The "dollar surplus" to which you refer is foreign exchange held by the Chinese central bank, not money available for use by Chinese Investment Groups.

    Read David Stockman's blog that has posted a recent article about China's approaching (now unfolding) depression. If you think my comments were about politics, that's wrong. I don't like Obama and I especially did not like Bush. They both did plenty to make the recession on their watch worse--Obamacare in the case of the current resident of government housing. Neither caused their recessions directly. Capitalism doesn't generate mysterious booms and busts that wreck people financially; bastardized capitalism does, wracked and distorted by the intrusions into the capital market by central banks.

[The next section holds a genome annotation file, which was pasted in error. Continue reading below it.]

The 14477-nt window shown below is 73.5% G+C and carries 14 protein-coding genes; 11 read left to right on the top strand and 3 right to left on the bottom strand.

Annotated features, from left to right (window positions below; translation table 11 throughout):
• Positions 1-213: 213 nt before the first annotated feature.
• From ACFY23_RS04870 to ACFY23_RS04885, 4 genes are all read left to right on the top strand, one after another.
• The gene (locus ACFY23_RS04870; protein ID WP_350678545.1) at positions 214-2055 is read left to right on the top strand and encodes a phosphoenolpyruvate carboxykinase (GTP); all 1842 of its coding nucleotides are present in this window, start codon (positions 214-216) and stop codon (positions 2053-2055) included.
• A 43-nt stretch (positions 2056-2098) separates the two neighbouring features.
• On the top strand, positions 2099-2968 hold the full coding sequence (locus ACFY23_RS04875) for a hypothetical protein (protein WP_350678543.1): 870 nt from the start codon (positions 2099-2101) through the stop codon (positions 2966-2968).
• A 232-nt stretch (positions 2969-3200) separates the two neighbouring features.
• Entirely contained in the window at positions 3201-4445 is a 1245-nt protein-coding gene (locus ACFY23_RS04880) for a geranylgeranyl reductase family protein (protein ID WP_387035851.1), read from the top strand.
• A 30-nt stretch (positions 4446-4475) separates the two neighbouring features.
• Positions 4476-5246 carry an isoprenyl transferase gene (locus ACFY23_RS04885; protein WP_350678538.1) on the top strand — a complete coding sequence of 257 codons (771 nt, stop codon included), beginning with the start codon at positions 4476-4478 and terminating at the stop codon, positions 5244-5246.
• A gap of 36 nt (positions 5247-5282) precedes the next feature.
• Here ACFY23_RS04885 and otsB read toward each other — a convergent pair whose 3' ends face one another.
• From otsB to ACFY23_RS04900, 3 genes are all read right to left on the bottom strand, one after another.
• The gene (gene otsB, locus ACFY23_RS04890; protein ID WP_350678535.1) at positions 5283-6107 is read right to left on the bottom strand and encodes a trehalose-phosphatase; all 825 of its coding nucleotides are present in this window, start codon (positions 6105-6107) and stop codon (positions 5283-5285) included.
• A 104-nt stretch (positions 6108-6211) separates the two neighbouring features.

If you're curious about this subject, read George Reisman or von Mises. Seriously, if you care at all about understanding what's happening, make the effort to understand the process set in motion by money printing through the instrument of fractional reserve banking. My comment's not intended as an insult. No one is born with knowledge.

    If you think I'm full of it, I don't mind. Hyperbole's not my suit. I just write what I think.
    Feb 2, 2016. 07:48 PM | 1 Like Like |Link to Comment
  • Fed's George: Market plunge no big deal  [View news story]
    You folks want the Fed to print a ton of new money? Again? So your stocks will climb as the economy is further damaged by capital consumption?

    Looks like your priorities are off base.